Anant is an 8 year old boy who was referred to Ummeed because he hadn’t been going to school for the last 3 months. His parents were concerned because they felt he was a bright child, and were confused about how to get him to go to school. Strategies they had used included forcing him to go and explaining to him why he should, but they felt that nothing worked.
I saw Anant for counseling for 4 sessions over a period of 5 weeks, where we worked on externalizing the school-related anxiety, reducing its influence and building an alternative story that fit better with his hopes of being a helpful and responsible boy.
I began my sessions by building rapport and simultaneously asking about the problem story. I used externalizing questions that allowed me to understand the nature of the problem and ways it had been operating in Anant’s life. Some of the questions I asked were:
- What comes in the way of you going to school?
- Does it have a name?
- What does it look like?
- What does it say to you?
- When do you see it coming?
- How long has it been around?
The externalized name that Anant gave to his problem was ‘Danger’. He drew a picture of Danger, which looked like a mean monster with two fangs, sharp fingernails, and four strands of hair standing on the top of his head. He said that Danger usually came at night before bedtime, and whispered in Anant’s ear, “Don’t go to school tomorrow”.
I then asked him some questions to get to know the effects of Danger on his life. Some questions included:
- What happens when he comes?
- What are some things he makes you do?
- What effect does he have on your relationship with your family?
Anant described that when Danger comes, he doesn’t want to go to school, he has frequent fights with his parents because they shout at him and force him to go to school when he doesn’t want to, and he ends up shouting back and hitting his brother.
I then asked him what he thinks about Danger, and whether or not he wants him in his life. He expressed that he wants to keep Danger out of his life because it prevents him from going to school and being a good boy. This was an entry point for me to ask what these meant to him, and why they were important to him. Anant shared that if he doesn’t go to school, he won’t be able to study, which will prevent him from getting a job and eventually taking care of his parents. I used questions to help richly describe his hopes of being a “good boy”. He talked about how he doesn’t like shouting at his mother and wants to be somebody who helps his mother. In thinking about “good boy”, the image of a Helper came to his mind, which he drew for me on a piece of paper – it looked liked a happy man with a lot of hair, holding a circle of stars in his hand. He said that Helper would allow him to put out Danger.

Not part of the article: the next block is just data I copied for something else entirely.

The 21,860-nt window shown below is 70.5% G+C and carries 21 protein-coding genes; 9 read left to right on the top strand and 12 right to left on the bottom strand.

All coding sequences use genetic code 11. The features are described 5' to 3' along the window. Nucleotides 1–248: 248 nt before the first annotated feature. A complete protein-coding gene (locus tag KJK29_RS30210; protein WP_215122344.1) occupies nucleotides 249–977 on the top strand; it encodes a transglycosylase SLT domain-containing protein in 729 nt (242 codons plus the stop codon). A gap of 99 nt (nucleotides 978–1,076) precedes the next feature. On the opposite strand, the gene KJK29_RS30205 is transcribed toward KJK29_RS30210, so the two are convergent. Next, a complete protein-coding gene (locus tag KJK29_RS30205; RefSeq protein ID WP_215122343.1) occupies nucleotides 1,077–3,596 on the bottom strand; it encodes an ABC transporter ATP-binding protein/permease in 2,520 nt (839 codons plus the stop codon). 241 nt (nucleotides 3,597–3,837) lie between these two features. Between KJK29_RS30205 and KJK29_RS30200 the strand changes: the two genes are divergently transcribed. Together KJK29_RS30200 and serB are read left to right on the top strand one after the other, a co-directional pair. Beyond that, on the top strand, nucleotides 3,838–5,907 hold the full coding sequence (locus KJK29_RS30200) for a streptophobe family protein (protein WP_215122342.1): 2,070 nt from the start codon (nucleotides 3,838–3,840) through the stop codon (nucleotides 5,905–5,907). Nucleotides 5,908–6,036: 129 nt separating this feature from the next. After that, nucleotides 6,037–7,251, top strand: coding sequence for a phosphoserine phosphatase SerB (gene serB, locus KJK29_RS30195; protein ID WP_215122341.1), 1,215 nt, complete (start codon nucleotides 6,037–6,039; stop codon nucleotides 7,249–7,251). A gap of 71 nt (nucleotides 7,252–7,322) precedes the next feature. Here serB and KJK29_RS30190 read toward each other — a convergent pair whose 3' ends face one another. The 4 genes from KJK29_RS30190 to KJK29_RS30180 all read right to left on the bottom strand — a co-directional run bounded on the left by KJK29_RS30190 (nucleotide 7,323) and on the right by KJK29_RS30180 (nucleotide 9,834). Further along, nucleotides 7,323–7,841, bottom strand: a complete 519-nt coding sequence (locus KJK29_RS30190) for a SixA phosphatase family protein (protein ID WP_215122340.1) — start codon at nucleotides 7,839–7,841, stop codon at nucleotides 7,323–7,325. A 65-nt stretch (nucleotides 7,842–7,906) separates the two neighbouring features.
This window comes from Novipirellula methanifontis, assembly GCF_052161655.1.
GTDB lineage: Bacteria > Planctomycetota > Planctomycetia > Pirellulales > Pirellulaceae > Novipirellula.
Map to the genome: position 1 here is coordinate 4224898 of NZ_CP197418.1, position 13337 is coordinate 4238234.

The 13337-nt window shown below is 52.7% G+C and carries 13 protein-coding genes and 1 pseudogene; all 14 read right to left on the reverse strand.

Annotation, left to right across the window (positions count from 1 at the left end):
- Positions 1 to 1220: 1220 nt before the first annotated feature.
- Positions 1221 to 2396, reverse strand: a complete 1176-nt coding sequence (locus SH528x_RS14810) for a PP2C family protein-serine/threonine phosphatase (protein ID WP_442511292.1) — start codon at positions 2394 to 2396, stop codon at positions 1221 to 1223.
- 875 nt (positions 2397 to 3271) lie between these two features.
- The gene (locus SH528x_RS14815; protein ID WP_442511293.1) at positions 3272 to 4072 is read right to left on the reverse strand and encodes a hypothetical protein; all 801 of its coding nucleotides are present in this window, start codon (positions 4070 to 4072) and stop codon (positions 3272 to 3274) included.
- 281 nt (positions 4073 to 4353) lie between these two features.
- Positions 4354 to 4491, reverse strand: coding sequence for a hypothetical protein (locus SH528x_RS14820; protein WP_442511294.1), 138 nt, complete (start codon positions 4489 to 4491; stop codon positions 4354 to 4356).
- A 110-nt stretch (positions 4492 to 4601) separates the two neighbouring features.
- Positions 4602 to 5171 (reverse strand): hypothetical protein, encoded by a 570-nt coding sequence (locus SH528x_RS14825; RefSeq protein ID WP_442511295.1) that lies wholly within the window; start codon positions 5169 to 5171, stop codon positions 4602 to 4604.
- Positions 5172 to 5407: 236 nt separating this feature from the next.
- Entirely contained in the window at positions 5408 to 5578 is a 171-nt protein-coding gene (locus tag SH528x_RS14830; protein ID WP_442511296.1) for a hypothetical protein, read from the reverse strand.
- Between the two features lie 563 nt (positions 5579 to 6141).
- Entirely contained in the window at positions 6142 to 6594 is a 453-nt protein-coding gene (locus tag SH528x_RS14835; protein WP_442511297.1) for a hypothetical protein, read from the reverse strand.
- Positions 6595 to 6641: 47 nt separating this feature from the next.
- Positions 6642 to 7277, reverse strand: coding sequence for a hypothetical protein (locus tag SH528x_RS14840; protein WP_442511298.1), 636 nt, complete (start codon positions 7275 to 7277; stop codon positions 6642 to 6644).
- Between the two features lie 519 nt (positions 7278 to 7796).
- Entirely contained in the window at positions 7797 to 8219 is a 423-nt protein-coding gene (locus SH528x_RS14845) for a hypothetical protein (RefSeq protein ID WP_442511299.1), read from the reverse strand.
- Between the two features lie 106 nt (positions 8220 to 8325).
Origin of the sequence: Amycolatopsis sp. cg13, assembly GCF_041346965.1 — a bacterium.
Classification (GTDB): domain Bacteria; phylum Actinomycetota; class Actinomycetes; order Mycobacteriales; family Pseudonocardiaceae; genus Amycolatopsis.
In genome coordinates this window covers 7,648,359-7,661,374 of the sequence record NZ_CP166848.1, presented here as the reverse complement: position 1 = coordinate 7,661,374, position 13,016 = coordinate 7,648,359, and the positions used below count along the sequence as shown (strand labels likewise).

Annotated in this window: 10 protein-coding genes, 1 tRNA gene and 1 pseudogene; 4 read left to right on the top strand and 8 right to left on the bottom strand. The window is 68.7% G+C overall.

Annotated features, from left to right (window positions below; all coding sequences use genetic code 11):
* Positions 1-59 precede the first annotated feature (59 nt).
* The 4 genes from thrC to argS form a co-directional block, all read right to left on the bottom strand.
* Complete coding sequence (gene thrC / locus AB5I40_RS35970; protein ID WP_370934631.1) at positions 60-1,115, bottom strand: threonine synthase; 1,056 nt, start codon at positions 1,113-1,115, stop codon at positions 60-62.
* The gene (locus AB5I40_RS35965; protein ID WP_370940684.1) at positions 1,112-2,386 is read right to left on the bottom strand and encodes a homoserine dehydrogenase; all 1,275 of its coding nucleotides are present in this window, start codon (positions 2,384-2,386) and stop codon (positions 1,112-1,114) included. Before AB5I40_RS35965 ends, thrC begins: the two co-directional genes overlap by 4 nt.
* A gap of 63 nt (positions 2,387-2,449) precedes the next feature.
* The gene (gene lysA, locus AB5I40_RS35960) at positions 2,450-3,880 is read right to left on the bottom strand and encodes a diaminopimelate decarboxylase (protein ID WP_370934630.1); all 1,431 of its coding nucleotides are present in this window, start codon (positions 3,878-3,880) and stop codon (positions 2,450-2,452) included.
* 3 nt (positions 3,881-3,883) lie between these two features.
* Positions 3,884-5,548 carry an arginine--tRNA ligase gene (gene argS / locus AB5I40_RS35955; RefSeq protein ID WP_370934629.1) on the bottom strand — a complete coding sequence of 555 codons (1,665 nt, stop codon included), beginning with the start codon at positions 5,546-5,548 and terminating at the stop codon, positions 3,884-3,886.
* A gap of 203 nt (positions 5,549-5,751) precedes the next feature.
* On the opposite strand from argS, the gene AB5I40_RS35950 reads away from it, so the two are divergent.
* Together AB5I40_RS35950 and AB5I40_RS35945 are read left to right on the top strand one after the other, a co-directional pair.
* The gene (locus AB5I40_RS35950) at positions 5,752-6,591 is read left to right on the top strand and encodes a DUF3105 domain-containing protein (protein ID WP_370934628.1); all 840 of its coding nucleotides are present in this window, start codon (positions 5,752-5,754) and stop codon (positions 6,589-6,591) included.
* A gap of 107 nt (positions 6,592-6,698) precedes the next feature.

To develop this preferred story, I asked questions such as:
- Have there been examples in the past when this “good boy” has been present and helped your family?
- What skills did you use to do this?
- How did you know how to use these skills?
- How do you want to use these skills in the future?
Our re-authoring conversations brought stories of the steps that Anant has taken to help his family and friends, which we then connected to the themes of what is important to him in his life. We talked about how to bring a stronger presence of Helper in his life and how he can use Helper to put the Danger in a cage. Some strategies that he discussed were chanting, taking deep breaths, and reminding himself of the image of the Helper.
At the end of four sessions, we invited Anant’s mother to come in and hear about the things we had been talking about. Around the time of the third session, Anant started going to school regularly, and is now doing well in his studies.
My work with Anant reinforced the idea that even children have a sense of personal agency, and it is our responsibility as therapists to bring out this personal agency by assuming the role of a guide and not someone who provides solutions. In this context, the concepts of decentered and influential as well as externalizing, two key ideas of narrative therapy, really came to life for me through my work with him. It was empowering to see that change eventually came from within Anant, and I was simply the facilitator of this change.
Mental Health Counselor, Ummeed Child Development Center